Omidyar considers tech and media firms in Myanmar for fresh investments

A Myanmar flag is seen at the Martyrs' Mausoleum during a visit by Japan's Prime Minister Shinzo Abe in Yangon on May 25, 2013. REUTERS/Soe Zeya Tun/Files

Global philanthropic investment firm Omidyar Network is considering technology-led businesses in the fields of media, finance and education in Myanmar for its next round of investments.

“We are actively conducting due diligence of a range of technology and media companies in Myanmar,” said Stephen King, partner and global lead for Governance & Citizen Engagement initiative at Omidyar Network.

The firms being considered include a couple of companies in the financial payments space. Omidyar Network could also make investments in some for-profit businesses in Myanmar.

Started by eBay founder Pierre Omidyar and his wife, Omidyar Network has financed a range of not-for-profit businesses in Myanmar. In the last three years, it has provided financial support of about $5.4 million, mainly through grants.

“We are likely to increase the rate of that investment year by year over the coming two to three years,” said King. This could mean a possible longer term engagement in Myanmar with Omidyar “pleased” about the performance so far of the investee companies in the country.

In Myanmar, Omidyar Network has provided funding to eTekkatho, provider of a free digital library to students and scholars in Myanmar, and made multiple investments in Phandeeyar, a tech hub which just completed its first tech startup accelerator program and introduced the Founder Institute in Myanmar.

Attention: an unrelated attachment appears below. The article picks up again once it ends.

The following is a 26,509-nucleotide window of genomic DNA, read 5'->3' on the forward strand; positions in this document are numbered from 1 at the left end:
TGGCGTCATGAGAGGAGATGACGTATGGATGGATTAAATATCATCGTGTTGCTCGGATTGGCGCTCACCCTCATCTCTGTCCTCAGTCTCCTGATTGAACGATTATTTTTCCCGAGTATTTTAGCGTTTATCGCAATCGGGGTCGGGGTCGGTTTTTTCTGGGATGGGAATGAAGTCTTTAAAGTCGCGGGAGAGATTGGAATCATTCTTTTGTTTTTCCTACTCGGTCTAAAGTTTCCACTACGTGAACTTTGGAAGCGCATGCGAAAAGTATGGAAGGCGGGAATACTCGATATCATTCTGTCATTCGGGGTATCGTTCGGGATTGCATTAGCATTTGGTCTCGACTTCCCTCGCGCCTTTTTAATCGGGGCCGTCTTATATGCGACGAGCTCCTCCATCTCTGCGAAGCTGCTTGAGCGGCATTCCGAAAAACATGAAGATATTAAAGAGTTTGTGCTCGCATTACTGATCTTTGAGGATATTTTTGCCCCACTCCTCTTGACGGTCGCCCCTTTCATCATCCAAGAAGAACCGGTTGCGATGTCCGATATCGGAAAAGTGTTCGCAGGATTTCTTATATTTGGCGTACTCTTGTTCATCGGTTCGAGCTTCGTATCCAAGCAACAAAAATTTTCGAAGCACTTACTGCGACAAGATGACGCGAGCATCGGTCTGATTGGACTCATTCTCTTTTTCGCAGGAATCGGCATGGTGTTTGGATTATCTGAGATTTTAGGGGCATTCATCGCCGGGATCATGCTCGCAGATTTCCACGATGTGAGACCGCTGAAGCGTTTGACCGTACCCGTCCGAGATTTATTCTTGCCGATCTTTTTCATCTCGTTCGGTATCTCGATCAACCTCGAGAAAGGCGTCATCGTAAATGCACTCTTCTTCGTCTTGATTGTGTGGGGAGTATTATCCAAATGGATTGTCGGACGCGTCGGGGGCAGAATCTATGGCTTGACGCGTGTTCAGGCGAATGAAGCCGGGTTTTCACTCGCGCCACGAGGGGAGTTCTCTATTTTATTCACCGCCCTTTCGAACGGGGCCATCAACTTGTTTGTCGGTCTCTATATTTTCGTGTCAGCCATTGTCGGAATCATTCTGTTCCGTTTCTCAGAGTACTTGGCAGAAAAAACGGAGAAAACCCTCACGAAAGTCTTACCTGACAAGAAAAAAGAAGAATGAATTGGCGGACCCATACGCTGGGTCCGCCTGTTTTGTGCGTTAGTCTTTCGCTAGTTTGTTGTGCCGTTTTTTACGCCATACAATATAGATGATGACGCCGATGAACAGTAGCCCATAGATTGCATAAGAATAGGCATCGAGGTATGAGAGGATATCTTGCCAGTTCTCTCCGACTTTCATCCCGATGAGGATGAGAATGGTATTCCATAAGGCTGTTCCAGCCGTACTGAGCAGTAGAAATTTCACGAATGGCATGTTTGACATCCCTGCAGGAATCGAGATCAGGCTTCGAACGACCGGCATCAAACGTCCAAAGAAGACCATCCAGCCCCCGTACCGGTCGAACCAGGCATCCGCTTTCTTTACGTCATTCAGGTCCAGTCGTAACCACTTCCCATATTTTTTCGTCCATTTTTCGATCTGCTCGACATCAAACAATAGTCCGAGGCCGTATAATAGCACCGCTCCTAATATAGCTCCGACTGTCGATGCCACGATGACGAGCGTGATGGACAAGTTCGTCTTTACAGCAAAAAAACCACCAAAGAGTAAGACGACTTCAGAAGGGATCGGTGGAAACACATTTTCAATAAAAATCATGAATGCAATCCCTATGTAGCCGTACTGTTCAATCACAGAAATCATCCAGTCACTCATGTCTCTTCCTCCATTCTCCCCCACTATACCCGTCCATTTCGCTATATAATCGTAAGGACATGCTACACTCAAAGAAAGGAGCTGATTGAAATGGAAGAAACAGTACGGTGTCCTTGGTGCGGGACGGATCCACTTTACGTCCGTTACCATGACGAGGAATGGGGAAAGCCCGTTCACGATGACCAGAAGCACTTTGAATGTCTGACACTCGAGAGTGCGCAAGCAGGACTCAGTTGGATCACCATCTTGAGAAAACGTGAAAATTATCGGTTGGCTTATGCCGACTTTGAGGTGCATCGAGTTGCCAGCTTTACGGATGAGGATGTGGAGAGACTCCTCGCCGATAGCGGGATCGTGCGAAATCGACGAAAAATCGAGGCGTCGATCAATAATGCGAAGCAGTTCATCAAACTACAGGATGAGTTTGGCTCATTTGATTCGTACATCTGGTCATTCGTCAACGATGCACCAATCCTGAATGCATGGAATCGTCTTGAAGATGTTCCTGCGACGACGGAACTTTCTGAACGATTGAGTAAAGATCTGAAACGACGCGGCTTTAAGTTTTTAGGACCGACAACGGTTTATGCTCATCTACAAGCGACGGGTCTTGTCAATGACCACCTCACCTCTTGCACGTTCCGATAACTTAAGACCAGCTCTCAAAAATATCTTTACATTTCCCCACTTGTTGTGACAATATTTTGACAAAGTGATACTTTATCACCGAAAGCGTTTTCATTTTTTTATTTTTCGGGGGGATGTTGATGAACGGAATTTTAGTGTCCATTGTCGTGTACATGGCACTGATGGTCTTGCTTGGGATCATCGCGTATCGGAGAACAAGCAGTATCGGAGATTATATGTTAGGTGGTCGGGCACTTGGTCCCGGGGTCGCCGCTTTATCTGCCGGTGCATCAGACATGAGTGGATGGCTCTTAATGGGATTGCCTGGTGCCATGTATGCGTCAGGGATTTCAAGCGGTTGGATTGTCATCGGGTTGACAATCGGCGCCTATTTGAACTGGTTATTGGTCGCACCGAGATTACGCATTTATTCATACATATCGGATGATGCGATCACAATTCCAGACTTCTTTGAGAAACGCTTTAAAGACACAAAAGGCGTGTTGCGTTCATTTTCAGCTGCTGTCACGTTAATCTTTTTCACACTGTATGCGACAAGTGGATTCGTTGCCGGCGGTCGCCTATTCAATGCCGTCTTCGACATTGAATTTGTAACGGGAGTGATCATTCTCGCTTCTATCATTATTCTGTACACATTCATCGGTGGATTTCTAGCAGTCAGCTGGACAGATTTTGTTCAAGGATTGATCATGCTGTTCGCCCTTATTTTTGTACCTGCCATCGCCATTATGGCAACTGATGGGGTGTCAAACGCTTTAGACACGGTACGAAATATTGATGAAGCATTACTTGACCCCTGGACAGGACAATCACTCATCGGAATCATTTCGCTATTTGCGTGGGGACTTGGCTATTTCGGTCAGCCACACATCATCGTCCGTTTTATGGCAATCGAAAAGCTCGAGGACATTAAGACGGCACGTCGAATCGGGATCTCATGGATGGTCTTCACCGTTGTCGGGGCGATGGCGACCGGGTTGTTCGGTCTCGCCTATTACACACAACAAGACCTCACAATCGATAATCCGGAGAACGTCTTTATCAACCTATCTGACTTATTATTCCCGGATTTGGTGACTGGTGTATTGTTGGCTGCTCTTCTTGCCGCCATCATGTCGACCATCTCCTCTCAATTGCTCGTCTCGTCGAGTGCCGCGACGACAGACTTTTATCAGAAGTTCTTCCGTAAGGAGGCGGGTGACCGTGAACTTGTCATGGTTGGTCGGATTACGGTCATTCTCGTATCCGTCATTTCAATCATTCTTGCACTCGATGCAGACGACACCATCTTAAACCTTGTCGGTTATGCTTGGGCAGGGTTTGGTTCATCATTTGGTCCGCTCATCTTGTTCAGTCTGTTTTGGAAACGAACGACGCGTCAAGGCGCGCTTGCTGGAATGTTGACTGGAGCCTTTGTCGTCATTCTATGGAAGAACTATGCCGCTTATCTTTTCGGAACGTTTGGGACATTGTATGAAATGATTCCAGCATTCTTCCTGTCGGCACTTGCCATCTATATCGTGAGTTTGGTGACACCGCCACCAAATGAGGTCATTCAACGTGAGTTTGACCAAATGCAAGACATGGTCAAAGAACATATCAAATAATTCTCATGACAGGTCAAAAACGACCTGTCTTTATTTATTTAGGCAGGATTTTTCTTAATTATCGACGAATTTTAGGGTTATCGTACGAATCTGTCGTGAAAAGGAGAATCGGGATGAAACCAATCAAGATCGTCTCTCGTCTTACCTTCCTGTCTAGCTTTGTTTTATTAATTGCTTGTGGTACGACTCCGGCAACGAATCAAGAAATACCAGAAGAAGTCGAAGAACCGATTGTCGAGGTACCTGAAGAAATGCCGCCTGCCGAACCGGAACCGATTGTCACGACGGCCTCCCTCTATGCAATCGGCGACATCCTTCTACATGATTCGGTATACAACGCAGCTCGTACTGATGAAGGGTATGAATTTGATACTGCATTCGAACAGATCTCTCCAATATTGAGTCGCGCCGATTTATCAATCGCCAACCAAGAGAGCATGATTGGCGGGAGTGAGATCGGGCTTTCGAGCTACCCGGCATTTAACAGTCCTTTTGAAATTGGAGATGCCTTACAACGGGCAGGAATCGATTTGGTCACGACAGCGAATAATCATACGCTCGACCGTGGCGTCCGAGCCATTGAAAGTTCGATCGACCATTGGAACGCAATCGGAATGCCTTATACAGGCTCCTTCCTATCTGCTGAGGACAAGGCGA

Other investments in the country include Proximity Designs, Open Myanmar Initiative, Yangon Journalism School, Global Witness, Myitmakha news agency and Namiti.

King says Phandeeyar is a standout investment, having exceeded the investment firm’s growth expectations. Started with a grant from Omidyar Network in 2014 with investors including Schmidt Family Foundation and Open Society Foundation, Phandeeyar secured $2 million follow-on investment from Omidyar in June 2016.

“They have been successful on both counts. They have worked to incubate a number of small stage seed companies and they have also been able to be the destination for those who are interested in technology for social change,” he said. Phandeeyar is now looking to begin its second cohort in a few months.

Investments such as those in Global Witness, whose investigation into the jade business in Myanmar showed how the business was worth up to $31 billion in 2014 and controlled by military officials and drug lords, and Yangon Journalism School, which offers journalism training, have also borne fruit.

“The early success of those investments has reinforced the need for us to continue to stay engaged in the country and I think this is what we see as a longer term engagement from Omidyar Network in Myanmar,” said King.

King cites civic technology, fintech and edtech as areas in which the investment firm sees immediate opportunities. These are also areas with the potential to create maximum impact in line with Myanmar’s National League for Democracy-led government’s attempts to introduce market reforms and crack down on corruption.

For instance, the winners of a recent civic tech competition in Yangon are working on the issue of providing easier access to public service information. Similarly, the winner of Seedstars Yangon contest held last year, Digital Royal Net Solutions, created a software named ‘E-School’ lets schools and parents search for timetables of exams and results. With about 94 percent of the country’s 54-million population being unbanked and the recent opening up of the telecom sector, investors are being drawn to opportunities in the fintech space.